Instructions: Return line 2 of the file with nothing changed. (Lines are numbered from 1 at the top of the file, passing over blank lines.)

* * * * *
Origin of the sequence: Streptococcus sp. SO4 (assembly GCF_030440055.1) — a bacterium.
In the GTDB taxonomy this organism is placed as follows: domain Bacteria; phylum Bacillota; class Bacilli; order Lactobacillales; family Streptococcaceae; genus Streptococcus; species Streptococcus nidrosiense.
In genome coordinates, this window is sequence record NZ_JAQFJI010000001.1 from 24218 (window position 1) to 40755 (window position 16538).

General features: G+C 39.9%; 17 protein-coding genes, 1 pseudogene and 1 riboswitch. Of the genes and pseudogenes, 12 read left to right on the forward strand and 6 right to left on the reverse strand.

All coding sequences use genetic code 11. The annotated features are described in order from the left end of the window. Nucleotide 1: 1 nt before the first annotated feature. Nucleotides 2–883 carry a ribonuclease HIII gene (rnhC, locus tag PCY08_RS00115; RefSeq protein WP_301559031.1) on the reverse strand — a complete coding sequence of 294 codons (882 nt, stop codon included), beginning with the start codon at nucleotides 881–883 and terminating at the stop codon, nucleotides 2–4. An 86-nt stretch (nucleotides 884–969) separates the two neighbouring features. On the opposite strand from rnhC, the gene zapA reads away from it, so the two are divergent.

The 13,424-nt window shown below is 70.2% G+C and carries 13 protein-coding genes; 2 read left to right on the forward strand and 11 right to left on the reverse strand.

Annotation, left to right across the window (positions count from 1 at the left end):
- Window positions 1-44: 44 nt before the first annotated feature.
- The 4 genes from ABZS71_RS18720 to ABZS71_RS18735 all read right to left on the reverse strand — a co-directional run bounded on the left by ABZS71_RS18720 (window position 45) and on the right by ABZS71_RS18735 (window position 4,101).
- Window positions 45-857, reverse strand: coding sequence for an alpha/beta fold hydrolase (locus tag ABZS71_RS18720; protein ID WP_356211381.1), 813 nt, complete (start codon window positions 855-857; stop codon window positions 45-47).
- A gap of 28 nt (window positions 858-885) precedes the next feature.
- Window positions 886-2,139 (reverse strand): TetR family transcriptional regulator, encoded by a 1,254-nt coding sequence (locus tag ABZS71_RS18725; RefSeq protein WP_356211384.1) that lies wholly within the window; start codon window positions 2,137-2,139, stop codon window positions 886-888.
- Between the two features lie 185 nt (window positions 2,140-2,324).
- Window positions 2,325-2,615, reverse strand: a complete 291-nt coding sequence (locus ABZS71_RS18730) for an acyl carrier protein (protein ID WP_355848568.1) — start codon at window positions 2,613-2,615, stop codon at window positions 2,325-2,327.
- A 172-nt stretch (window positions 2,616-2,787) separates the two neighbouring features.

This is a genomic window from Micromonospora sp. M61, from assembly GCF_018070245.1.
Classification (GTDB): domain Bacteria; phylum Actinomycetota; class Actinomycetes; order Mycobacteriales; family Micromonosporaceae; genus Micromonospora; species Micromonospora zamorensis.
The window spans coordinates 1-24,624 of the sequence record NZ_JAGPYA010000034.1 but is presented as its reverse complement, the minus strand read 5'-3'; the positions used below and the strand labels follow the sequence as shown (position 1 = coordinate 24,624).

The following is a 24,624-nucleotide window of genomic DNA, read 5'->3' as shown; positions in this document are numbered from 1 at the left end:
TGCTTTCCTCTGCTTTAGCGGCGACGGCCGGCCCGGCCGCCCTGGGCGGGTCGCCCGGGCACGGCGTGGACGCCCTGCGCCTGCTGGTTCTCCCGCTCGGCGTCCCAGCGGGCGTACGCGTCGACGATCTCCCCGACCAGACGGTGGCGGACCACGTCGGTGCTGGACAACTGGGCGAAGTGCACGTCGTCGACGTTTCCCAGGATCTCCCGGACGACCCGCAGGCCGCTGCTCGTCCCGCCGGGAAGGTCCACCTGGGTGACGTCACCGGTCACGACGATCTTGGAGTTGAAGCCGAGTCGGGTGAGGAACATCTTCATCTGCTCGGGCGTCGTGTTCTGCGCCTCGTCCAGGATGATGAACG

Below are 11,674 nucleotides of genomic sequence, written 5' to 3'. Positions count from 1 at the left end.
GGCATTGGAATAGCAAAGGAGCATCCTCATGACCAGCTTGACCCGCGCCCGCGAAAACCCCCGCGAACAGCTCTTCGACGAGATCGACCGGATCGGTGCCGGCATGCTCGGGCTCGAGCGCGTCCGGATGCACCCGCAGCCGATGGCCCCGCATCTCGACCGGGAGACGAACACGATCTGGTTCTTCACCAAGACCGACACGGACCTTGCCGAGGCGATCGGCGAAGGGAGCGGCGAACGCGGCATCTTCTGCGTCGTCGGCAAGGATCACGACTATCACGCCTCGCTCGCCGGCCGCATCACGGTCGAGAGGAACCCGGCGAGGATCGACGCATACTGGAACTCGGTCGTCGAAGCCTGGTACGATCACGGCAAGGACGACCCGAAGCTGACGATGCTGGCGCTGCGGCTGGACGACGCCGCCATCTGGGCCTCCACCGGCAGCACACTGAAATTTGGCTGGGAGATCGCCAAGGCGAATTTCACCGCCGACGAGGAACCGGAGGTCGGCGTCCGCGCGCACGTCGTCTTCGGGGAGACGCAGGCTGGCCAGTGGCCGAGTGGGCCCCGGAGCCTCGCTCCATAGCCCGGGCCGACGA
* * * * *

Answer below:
In the GTDB taxonomy this organism is placed as follows: domain Bacteria; phylum Bacillota; class Bacilli; order Lactobacillales; family Streptococcaceae; genus Streptococcus; species Streptococcus nidrosiense.